Monday, March 23, 2015


Success is relative.  It depends entirely on ones definition of the term.  One man’s success is another man’s sell-out.  One mans fortune is another man’s ticket to ruin. 
Living in a culture that values wealth above all else, it is no surprise that success has come to be measured by dollar signs, or fame; not necessarily to people of depth and substance, but to the culture in general.  Personal success has taken a back seat to financial achievement.  Sure, they can go hand in hand, but the likelihood that both will come to fruition is minimal at best.  Those seeking wealth and status above all else most often do so on the backs of those less driven, to the detriment of their own families, and to the compromise of themselves.  It is the rare individual who accomplishes both successfully.

What has long been lacking in our culture, and particularly in the last twenty years, is the quest for greatness, replaced, as it were, by the quest for success (fame, notoriety, and wealth).  And in today’s world it is actually fame and notoriety that are most sought after, knowing that wealth will most likely follow.  It seems that for those who achieve fame wealth does not even need to be earned.  It just comes to them with the branding, the use of name and likeness, and the media deals that are thrown at their swollen feet like rice at a wedding. Everyone, it seems, wants to be connected to fame.  It is a sad state of affairs, but, nevertheless, a universal and all-too-familiar indulgence.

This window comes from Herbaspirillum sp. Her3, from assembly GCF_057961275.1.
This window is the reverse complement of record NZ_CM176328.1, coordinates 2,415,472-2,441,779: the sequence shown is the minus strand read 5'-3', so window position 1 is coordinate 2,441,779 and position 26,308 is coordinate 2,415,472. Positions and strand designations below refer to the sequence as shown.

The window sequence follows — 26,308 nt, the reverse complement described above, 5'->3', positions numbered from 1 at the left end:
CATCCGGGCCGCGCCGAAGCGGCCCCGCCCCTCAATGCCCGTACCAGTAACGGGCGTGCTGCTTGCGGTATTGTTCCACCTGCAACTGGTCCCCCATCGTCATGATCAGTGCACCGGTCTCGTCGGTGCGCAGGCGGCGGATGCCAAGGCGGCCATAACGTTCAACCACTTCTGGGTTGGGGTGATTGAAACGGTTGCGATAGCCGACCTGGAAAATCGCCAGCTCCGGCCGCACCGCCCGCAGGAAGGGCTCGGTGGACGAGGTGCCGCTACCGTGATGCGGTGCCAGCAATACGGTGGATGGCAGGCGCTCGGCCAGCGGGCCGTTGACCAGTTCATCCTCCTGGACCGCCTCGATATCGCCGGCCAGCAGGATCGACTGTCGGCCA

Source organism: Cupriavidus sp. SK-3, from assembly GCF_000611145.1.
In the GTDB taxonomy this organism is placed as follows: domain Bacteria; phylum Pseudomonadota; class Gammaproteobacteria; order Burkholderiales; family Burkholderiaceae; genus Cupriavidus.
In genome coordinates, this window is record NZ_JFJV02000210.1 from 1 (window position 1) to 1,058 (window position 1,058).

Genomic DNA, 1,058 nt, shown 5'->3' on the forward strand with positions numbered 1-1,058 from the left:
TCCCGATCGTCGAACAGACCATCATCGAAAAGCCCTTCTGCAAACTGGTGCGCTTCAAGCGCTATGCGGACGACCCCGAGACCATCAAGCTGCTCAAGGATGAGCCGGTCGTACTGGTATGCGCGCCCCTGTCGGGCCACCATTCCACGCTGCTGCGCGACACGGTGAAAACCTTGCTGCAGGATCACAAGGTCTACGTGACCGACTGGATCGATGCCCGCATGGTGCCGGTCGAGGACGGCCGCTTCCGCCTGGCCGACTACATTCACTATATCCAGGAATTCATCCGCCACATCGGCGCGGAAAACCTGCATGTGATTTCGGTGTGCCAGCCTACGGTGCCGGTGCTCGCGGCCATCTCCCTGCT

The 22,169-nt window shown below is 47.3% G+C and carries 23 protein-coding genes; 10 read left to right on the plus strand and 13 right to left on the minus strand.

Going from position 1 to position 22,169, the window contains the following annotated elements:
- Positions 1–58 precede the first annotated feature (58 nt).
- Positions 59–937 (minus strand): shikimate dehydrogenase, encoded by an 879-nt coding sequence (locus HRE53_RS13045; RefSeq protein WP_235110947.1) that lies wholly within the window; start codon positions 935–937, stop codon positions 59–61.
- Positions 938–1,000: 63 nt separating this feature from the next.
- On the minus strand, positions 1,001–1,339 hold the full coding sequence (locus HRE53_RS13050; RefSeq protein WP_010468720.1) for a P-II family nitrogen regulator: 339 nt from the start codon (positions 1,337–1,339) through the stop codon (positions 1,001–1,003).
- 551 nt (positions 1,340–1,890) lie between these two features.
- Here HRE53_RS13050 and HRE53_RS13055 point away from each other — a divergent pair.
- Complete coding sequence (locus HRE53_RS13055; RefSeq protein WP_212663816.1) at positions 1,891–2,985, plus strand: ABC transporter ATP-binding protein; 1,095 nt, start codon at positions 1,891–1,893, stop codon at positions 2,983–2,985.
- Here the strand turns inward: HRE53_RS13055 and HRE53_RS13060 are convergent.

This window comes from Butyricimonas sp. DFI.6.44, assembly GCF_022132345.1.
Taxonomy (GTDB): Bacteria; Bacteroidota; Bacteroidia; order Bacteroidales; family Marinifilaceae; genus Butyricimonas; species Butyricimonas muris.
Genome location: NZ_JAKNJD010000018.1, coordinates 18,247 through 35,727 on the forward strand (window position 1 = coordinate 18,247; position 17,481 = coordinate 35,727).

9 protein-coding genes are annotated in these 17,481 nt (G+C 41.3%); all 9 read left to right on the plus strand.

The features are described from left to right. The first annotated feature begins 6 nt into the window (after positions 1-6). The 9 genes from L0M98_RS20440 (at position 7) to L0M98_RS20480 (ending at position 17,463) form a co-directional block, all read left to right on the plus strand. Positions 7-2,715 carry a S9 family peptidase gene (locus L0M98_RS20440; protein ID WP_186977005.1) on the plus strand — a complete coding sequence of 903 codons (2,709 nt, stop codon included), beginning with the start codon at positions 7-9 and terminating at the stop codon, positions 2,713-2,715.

Greatness, however, is much different.  It is a goal achieved quietly, and with a measure of humility.  It is not about fortune or fame.  It’s more about doing something, and doing it well; taking pride in what you’re doing whether it brings you riches or not.  In a perfect world it would be something you love to do.  But if not, you would still do it to the best of your ability.  You would want to be good at it.  It’s where greatness begins in the material world. 
Greatness, however, is also about the character of a man.  It is about his intentions, and his efforts; efforts to love, the unlovely as well as those who are more easily embraced.  It is about doing unto others as you would have them do unto you.  It is about compassion, and forgiveness.  It is about acceptance of others.  Greatness is unattainable to those whose only concerns are for themselves, and their own interests.  They are flawed people, no matter how much accomplishment and notoriety they may have attained, or how much money they might have accumulated.

As has been written by someone much smarter than me; “What does it profit a man to gain the whole world, and lose his own soul?”